Crazy as it gets: Friday’s natto menu

Want natto? New spots have opened up — you can RSVP here or via Twitter or Facebook.

1044986_555723357817915_1939499438_nTo all who are coming to Friday’s (belated) Natto Day dinner, consider this your official warning: The menu is insane. This may be the only time you’ll see the words ‘natto’ and ‘mignonette’ together. How about ‘natto foam’? ‘Natto jus’? And the one that just about screams brilliant: ‘Natto brittle.’

Yes, we’re having a natto dessert. Check out the menu. “We’ve been eating a lot of natto and just brewing on it,” says Andrew Le, Pig and the Lady’s chef. “We oscillated between Asian, French, Asian, European. But this is us. The menu is totally us.”

OK. Notice the pork belly crusted in miso and natto and served with natto chicharron. And the natto andagi (“for obon season,” Le says) with Guinness anglais (he says natto and Guinness turn out to be the perfect combination). And the two amuse bouche starters featuring — what else? — natto.

For all of which, believe it or not, I have pairing recommendations. If you’re bringing sake, Nadine Leong of the Sake Shop on King Street recommends Tamagawa tokubetsu junmai, $26 and tasting of roasted nuts; Kamoizumi Shusen junmai, $30 and mushroomy; Dewazakura Omachi ginjo, $35, rich and ricey; and Kurosawa kimoto junmai, $20 and tasting of chestnuts and honey.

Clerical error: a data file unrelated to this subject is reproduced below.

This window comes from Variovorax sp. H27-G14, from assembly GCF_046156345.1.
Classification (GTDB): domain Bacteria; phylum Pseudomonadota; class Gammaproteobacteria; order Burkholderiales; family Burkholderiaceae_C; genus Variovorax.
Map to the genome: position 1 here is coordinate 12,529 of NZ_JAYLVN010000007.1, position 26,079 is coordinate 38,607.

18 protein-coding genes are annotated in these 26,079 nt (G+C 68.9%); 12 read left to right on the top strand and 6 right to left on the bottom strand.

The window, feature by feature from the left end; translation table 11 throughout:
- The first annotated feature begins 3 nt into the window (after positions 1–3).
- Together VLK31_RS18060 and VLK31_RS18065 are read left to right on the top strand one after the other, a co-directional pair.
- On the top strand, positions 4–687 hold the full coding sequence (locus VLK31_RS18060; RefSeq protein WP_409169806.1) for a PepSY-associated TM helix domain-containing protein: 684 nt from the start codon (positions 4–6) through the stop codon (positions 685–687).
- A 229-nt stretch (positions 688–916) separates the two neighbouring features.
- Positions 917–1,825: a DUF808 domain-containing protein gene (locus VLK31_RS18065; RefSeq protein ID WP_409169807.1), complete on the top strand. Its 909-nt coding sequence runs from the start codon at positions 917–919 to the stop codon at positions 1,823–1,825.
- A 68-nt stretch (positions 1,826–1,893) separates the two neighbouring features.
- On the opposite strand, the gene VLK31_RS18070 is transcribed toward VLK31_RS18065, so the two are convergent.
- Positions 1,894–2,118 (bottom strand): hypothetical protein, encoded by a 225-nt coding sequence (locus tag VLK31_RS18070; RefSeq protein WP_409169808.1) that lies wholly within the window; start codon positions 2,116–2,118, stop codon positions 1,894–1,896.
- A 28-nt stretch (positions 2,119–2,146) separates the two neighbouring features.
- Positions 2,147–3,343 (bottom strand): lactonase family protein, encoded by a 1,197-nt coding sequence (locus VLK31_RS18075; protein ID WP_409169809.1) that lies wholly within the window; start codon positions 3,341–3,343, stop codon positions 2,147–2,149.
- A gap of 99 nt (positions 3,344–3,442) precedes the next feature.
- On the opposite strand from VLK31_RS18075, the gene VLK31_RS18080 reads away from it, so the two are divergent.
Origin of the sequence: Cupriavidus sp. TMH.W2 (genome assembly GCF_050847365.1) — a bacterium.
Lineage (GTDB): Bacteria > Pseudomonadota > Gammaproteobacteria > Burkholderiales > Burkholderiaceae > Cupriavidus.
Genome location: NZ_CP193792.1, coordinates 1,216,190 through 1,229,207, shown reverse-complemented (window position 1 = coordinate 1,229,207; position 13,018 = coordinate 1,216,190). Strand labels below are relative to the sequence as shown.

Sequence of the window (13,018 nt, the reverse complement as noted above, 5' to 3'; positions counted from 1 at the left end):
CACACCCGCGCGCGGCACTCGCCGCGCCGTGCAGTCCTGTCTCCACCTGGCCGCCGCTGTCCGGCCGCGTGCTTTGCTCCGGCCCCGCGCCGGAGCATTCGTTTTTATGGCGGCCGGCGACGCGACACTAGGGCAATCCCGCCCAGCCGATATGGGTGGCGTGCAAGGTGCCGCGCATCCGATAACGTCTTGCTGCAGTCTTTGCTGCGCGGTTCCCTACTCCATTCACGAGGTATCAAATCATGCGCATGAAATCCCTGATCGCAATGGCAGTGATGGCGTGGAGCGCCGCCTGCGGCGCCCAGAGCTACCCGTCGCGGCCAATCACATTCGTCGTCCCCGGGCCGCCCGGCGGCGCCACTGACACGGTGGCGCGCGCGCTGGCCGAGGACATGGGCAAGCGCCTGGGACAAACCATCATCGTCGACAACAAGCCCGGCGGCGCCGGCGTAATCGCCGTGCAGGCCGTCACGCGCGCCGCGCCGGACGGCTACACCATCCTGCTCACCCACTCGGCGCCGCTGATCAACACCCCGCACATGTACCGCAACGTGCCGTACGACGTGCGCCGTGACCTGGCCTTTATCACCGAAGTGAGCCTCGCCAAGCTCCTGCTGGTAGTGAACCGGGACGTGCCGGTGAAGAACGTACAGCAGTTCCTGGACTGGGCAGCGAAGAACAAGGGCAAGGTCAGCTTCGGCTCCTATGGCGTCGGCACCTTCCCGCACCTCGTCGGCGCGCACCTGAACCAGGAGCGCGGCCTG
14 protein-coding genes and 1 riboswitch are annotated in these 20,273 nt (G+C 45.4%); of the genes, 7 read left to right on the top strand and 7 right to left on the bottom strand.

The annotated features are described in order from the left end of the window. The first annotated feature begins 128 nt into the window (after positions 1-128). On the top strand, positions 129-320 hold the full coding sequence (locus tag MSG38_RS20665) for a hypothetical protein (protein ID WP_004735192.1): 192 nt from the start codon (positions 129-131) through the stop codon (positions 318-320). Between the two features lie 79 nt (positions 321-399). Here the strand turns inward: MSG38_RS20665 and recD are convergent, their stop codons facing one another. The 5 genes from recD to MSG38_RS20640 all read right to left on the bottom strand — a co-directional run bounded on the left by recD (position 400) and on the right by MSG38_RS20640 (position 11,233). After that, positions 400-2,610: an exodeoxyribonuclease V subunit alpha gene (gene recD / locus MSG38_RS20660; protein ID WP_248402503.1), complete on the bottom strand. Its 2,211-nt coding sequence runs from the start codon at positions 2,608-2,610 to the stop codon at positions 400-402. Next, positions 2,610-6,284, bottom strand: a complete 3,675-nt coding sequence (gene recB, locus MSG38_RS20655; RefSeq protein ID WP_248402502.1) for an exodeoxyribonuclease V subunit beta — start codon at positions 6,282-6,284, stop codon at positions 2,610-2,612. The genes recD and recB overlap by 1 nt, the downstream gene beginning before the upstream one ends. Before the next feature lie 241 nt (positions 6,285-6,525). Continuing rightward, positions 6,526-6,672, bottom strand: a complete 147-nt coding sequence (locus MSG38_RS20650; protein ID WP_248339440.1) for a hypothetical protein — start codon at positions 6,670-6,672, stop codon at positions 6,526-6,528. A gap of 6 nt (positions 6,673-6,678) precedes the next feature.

If you’re into wine, master sommelier Chuck Furuya offers the following recommendations. “In general,” he writes, “since (natto) can be salty and pungent, I would recommend a slightly sweet German Riesling (feinherb to medium dry in style). The CF Euro-Asian Riesling Medium Dry, for instance. Because this Riesling comes from red slate soils (and resulting earthy/pineapple-like qualities) it would work with a more Asian styled preparation. If the preparation is more savory (and less strongly Asian) I would then suggest a lighter, more ethereal styled Rose such as My Essential Rose, a Cinsault-based blend from Aix en Provence.”

Then Furuya saw the menu. Here are his course-by-course suggestions:

  • Amuse bouche dishes — Sommariva prosecco
  • Charred shallots — assuming a savory flavor profile, Furuya recommends a dry rose, like My Essential rose
  • Pork belly — German Riesling like Josef Ieitz Dragonstone
  • Confit egg yolk — Dry, slightly heavier rose like Fontsainte Corbieres Gris de Gris
  • Dessert — Filippo Galino Birbet

If you’re bringing beer, Lemongrass Cafe does have a bar with basic beer and wine selections. Which brings up another detail: The natto dinner is BYOB, but there is a $9 corkage fee, all of which goes to the programs of the Pacific Gateway Center, which runs Lemongrass to benefit immigrants, refugees and low-income residents. So consider the corkage fee a donation to this non-profit.

Also, please be ready to pay for dinner by cash or credit card. The $45 does not include tip.

Finally, dinner starts at 7, but Lemongrass will open at 6 so anyone who arrives early can hang out at the bar.

Come hungry, natto fans. I’ll see you at the feast!

What: (Belated) Natto Day dinner
When: Friday, July 12 at 7 p.m.
Where: Lemongrass Cafe, 83 N. King St.
Cost: $45pp not including tip
BYOB: Yes, $9 corkage
Parking: Municipal lot on Smith Street behind Lemongrass